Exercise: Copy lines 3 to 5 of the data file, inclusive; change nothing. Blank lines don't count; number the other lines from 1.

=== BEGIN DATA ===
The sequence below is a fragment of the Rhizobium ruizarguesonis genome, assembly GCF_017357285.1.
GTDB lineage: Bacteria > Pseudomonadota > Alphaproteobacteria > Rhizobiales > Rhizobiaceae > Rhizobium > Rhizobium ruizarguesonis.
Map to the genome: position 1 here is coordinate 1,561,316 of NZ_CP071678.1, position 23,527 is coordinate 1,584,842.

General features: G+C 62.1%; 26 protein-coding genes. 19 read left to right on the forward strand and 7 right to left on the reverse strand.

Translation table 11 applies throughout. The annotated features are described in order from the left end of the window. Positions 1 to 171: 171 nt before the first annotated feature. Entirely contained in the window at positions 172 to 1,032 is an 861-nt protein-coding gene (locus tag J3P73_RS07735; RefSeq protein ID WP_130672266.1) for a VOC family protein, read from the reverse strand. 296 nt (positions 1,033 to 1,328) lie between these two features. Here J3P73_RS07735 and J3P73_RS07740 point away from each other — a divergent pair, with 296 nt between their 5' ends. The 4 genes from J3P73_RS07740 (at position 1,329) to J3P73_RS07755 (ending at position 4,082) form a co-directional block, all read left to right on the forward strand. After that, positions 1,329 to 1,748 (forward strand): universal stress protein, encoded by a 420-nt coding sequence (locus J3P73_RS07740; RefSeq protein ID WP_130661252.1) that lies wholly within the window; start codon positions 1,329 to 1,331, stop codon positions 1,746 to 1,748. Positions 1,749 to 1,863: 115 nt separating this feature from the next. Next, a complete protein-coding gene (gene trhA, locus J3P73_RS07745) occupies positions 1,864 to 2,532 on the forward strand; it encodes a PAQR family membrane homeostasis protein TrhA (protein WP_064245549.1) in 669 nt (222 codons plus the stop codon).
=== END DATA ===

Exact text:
Map to the genome: position 1 here is coordinate 1,561,316 of NZ_CP071678.1, position 23,527 is coordinate 1,584,842.

General features: G+C 62.1%; 26 protein-coding genes. 19 read left to right on the forward strand and 7 right to left on the reverse strand.

Translation table 11 applies throughout. The annotated features are described in order from the left end of the window. Positions 1 to 171: 171 nt before the first annotated feature. Entirely contained in the window at positions 172 to 1,032 is an 861-nt protein-coding gene (locus tag J3P73_RS07735; RefSeq protein ID WP_130672266.1) for a VOC family protein, read from the reverse strand. 296 nt (positions 1,033 to 1,328) lie between these two features. Here J3P73_RS07735 and J3P73_RS07740 point away from each other — a divergent pair, with 296 nt between their 5' ends. The 4 genes from J3P73_RS07740 (at position 1,329) to J3P73_RS07755 (ending at position 4,082) form a co-directional block, all read left to right on the forward strand. After that, positions 1,329 to 1,748 (forward strand): universal stress protein, encoded by a 420-nt coding sequence (locus J3P73_RS07740; RefSeq protein ID WP_130661252.1) that lies wholly within the window; start codon positions 1,329 to 1,331, stop codon positions 1,746 to 1,748. Positions 1,749 to 1,863: 115 nt separating this feature from the next. Next, a complete protein-coding gene (gene trhA, locus J3P73_RS07745) occupies positions 1,864 to 2,532 on the forward strand; it encodes a PAQR family membrane homeostasis protein TrhA (protein WP_064245549.1) in 669 nt (222 codons plus the stop codon).